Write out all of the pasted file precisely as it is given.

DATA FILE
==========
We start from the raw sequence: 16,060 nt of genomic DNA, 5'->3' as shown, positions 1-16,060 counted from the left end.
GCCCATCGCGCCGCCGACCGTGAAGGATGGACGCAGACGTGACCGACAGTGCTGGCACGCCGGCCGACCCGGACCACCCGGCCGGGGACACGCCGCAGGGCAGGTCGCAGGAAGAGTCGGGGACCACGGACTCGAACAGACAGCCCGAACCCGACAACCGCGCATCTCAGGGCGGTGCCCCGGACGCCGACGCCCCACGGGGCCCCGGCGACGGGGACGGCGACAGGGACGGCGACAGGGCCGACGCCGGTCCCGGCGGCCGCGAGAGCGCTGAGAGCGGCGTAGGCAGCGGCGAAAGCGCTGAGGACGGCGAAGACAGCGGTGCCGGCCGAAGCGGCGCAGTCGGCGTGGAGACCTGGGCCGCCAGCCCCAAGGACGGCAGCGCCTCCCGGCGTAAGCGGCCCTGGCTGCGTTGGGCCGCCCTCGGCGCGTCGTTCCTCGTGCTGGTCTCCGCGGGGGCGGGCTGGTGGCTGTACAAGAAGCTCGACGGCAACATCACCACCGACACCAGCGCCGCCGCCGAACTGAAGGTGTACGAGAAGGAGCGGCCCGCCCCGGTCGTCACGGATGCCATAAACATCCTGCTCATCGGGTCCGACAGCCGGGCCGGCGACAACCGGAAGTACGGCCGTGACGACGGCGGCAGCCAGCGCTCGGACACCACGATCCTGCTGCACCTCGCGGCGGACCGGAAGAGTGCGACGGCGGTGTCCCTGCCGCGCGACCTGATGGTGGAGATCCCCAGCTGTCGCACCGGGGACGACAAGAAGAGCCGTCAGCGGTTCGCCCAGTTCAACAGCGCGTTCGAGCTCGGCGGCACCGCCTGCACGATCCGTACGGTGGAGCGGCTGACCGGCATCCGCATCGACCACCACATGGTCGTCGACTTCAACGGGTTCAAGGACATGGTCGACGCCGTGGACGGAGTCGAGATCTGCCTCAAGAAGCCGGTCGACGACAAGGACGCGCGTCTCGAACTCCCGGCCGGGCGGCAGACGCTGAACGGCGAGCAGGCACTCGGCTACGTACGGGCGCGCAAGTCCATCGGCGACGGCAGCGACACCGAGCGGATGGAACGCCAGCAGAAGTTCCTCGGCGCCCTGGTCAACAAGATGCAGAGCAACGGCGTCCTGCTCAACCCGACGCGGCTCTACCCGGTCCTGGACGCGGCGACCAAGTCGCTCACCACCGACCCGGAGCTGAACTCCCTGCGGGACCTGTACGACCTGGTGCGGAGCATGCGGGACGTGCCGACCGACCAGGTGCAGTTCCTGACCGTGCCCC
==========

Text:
We start from the raw sequence: 16,060 nt of genomic DNA, 5'->3' as shown, positions 1-16,060 counted from the left end.
GCCCATCGCGCCGCCGACCGTGAAGGATGGACGCAGACGTGACCGACAGTGCTGGCACGCCGGCCGACCCGGACCACCCGGCCGGGGACACGCCGCAGGGCAGGTCGCAGGAAGAGTCGGGGACCACGGACTCGAACAGACAGCCCGAACCCGACAACCGCGCATCTCAGGGCGGTGCCCCGGACGCCGACGCCCCACGGGGCCCCGGCGACGGGGACGGCGACAGGGACGGCGACAGGGCCGACGCCGGTCCCGGCGGCCGCGAGAGCGCTGAGAGCGGCGTAGGCAGCGGCGAAAGCGCTGAGGACGGCGAAGACAGCGGTGCCGGCCGAAGCGGCGCAGTCGGCGTGGAGACCTGGGCCGCCAGCCCCAAGGACGGCAGCGCCTCCCGGCGTAAGCGGCCCTGGCTGCGTTGGGCCGCCCTCGGCGCGTCGTTCCTCGTGCTGGTCTCCGCGGGGGCGGGCTGGTGGCTGTACAAGAAGCTCGACGGCAACATCACCACCGACACCAGCGCCGCCGCCGAACTGAAGGTGTACGAGAAGGAGCGGCCCGCCCCGGTCGTCACGGATGCCATAAACATCCTGCTCATCGGGTCCGACAGCCGGGCCGGCGACAACCGGAAGTACGGCCGTGACGACGGCGGCAGCCAGCGCTCGGACACCACGATCCTGCTGCACCTCGCGGCGGACCGGAAGAGTGCGACGGCGGTGTCCCTGCCGCGCGACCTGATGGTGGAGATCCCCAGCTGTCGCACCGGGGACGACAAGAAGAGCCGTCAGCGGTTCGCCCAGTTCAACAGCGCGTTCGAGCTCGGCGGCACCGCCTGCACGATCCGTACGGTGGAGCGGCTGACCGGCATCCGCATCGACCACCACATGGTCGTCGACTTCAACGGGTTCAAGGACATGGTCGACGCCGTGGACGGAGTCGAGATCTGCCTCAAGAAGCCGGTCGACGACAAGGACGCGCGTCTCGAACTCCCGGCCGGGCGGCAGACGCTGAACGGCGAGCAGGCACTCGGCTACGTACGGGCGCGCAAGTCCATCGGCGACGGCAGCGACACCGAGCGGATGGAACGCCAGCAGAAGTTCCTCGGCGCCCTGGTCAACAAGATGCAGAGCAACGGCGTCCTGCTCAACCCGACGCGGCTCTACCCGGTCCTGGACGCGGCGACCAAGTCGCTCACCACCGACCCGGAGCTGAACTCCCTGCGGGACCTGTACGACCTGGTGCGGAGCATGCGGGACGTGCCGACCGACCAGGTGCAGTTCCTGACCGTGCCCC